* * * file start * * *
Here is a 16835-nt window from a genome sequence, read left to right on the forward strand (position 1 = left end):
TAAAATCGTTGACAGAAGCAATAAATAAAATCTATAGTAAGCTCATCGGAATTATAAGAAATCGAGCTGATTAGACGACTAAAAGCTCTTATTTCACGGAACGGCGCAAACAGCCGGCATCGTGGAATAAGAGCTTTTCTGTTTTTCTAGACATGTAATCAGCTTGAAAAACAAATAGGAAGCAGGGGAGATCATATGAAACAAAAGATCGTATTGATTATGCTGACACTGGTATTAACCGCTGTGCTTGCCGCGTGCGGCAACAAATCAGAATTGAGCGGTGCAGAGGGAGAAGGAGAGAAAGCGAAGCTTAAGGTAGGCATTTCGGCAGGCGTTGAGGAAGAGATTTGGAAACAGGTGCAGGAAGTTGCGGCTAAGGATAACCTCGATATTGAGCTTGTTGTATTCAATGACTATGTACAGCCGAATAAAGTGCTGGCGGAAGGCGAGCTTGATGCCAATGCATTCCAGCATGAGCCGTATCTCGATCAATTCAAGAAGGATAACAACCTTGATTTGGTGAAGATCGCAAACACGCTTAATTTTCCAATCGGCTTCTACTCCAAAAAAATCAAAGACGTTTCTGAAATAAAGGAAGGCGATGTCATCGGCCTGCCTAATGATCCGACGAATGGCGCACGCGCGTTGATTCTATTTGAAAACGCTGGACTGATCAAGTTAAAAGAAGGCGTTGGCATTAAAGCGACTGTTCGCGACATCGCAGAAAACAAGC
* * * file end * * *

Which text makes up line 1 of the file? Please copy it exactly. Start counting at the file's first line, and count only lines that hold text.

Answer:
Here is a 16835-nt window from a genome sequence, read left to right on the forward strand (position 1 = left end):